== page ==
Attorney for Rollins’ Victims Said APD Knew About Serial Rapes
Alleges police department did nothing to stop attacks
ANCHORAGE - A jury last year convicted former Anchorage police officer Anthony Rollins of serial rape.
More than a year later, his victims are locked in a battle with the municipality as they try to get answers as to why Rollins wasn't pulled off the streets sooner.
And now an attorney for some of Rollins' victims said the police officer had raped many, many other women. And she said APD knew about the attacks and did nothing.
"You cannot have consent with a gun to your head or a badge in your face, ladies and gentlemen. Tell these six women you heard them when they said no. Thank you," said Chief Assistant District Attorney Sharon Marshall during Rollins February 2011 trial.
Last February an Anchorage jury agreed, and found Rollins guilty of sexually assaulting five of six women and abusing police power by using APSIN – the Alaska Public Safety Information Network – to stalk his victims.
“I have trouble believing Rollins was the only one,” said Christine Schleuss, the attorney for Rollins’ victims.
Schleuss represents five of Rollins' victims who are now suing the municipality and the Anchorage Police Department.
“If a jury determined that a fair amount to attempt to compensate them was a million dollars, 10 million dollars, every one of them would tell you: I would not take the money if I could go back and have this not happen to me,” Schleuss said.
The women declined to speak with us but told their stories on the stand.
"I should have said, 'no.' I should have told him to stop. Like, I don't know. I really didn't feel like I could do anything,” one victim said on February 1, 2011.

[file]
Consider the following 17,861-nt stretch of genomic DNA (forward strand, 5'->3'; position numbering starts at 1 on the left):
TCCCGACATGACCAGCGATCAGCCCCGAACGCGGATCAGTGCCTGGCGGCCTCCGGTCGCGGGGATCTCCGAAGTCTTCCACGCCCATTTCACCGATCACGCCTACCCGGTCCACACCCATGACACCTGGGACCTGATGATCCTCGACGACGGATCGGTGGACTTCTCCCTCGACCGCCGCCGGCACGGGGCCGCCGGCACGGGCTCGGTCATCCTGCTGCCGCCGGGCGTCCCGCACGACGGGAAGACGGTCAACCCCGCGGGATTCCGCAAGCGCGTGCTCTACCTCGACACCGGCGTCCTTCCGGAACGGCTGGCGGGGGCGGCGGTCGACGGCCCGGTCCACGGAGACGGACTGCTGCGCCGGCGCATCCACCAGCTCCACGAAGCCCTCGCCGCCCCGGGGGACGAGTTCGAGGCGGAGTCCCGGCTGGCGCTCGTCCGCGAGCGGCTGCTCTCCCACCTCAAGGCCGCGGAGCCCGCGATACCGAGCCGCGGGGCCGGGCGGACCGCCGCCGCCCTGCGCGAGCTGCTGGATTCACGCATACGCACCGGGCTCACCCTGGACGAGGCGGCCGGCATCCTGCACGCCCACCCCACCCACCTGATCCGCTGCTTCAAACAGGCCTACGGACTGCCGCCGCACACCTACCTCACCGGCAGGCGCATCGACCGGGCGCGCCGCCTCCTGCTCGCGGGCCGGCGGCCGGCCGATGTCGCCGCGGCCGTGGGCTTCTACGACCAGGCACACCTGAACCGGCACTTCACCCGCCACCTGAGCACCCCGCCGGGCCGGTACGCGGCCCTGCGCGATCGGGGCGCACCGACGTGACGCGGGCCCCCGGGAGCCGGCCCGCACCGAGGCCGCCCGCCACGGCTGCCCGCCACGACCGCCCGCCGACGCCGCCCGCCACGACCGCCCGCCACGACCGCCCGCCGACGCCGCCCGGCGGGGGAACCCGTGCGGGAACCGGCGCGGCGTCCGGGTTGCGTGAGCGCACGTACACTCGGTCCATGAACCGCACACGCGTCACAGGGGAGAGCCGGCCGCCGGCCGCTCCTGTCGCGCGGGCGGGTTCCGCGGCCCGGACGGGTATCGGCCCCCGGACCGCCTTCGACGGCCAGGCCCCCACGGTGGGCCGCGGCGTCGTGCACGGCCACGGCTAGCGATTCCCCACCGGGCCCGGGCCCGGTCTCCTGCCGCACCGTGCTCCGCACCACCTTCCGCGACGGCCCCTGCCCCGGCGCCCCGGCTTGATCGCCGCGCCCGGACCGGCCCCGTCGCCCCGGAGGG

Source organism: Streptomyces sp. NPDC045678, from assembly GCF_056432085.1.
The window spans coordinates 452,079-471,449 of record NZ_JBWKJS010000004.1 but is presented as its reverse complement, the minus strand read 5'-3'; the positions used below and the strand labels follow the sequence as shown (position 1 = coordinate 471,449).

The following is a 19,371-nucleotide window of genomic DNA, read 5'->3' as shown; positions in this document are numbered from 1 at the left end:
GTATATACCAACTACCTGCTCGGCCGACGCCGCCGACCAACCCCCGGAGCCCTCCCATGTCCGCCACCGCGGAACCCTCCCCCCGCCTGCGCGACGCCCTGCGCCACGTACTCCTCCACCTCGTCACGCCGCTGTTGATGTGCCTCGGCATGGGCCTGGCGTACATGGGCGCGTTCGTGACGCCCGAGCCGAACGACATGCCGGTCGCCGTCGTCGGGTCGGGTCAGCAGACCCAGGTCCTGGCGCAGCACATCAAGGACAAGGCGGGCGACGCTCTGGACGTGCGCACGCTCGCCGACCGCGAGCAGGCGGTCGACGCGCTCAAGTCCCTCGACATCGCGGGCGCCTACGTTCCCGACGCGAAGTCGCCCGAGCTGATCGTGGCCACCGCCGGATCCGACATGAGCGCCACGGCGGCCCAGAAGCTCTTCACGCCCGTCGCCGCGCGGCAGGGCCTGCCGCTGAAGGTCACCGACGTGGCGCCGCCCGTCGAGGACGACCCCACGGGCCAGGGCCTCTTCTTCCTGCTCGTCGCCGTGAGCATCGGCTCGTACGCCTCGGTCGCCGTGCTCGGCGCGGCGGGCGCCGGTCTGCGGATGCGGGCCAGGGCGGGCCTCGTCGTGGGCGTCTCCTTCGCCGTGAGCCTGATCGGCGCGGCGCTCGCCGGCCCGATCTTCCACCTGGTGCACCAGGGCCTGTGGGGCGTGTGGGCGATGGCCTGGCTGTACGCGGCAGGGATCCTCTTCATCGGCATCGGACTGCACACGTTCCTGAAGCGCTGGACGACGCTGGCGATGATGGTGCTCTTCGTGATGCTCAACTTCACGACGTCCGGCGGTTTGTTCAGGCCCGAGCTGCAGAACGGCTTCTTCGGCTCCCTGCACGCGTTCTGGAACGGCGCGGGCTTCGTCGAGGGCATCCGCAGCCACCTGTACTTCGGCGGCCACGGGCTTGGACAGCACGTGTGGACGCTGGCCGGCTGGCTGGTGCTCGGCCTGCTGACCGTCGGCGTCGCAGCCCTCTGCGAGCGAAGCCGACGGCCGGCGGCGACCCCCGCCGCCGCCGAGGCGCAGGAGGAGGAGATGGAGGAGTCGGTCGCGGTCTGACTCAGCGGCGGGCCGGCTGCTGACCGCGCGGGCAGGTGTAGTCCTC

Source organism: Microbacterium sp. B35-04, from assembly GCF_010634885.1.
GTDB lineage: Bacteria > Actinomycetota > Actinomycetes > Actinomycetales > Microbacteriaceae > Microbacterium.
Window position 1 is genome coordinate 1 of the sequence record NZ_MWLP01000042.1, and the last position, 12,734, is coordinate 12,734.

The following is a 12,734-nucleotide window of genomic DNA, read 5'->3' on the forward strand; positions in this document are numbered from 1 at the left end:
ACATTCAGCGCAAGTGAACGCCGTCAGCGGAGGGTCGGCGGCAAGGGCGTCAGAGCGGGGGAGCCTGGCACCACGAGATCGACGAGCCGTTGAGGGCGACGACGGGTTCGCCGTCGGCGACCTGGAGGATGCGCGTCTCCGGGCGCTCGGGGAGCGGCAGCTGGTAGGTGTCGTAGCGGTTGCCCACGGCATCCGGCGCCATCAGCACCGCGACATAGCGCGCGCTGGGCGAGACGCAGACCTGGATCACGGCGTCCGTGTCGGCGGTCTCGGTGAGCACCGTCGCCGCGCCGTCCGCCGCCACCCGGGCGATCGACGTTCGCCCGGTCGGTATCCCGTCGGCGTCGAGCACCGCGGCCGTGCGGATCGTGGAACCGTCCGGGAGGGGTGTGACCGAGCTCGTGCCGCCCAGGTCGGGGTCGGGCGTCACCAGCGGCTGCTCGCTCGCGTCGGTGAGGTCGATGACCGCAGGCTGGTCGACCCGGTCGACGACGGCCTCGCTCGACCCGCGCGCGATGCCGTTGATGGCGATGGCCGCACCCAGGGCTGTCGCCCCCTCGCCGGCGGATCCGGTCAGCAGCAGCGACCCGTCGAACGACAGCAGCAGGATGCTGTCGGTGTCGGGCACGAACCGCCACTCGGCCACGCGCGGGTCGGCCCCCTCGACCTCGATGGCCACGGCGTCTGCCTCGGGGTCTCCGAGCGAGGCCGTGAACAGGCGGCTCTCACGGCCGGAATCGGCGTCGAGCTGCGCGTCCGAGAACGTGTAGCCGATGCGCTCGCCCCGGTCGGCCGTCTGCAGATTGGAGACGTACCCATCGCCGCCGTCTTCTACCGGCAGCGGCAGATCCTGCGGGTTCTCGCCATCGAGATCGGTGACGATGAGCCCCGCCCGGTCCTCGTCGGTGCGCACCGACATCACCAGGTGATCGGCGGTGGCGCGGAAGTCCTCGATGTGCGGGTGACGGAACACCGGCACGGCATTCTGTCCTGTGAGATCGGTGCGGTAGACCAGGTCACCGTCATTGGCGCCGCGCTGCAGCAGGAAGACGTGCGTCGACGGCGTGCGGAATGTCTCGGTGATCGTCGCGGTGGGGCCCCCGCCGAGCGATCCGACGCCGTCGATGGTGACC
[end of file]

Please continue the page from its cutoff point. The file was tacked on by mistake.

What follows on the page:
“Why did you feel like you couldn't do anything?” the district attorney asked.
“Because he has so much power and he could, like, cause problems for me, I guess,” the victim said, crying.
On February 2, 2011, another victim testified, crying, “He unzipped his pants and he took his thing out, he grabbed my hand, he took my hand and put it on himself.
Schleuss said they aren't the only women to share the nightmare.
“There were many more, many more,” she said.
“I cant tell you how many there are – 20, 30,” Schleuss said. “I can't finish reading them all so I can't tell you… because how many transcripts of women who were raped can I read at one time?”
In court documents, the municipality states it “did not have a legal duty to protect” the women from Rollins.
The municipal attorney's office goes on to say the women's “injuries, if any, are the result of pre-existing conditions.” It also said the women “failed to mitigate damages.”
Those are confusing claims that municipal attorney Dennis Wheeler refused to explain, saying Schleuss is “trying her case in the media.”
But Schleuss said it's obvious to her what the city means.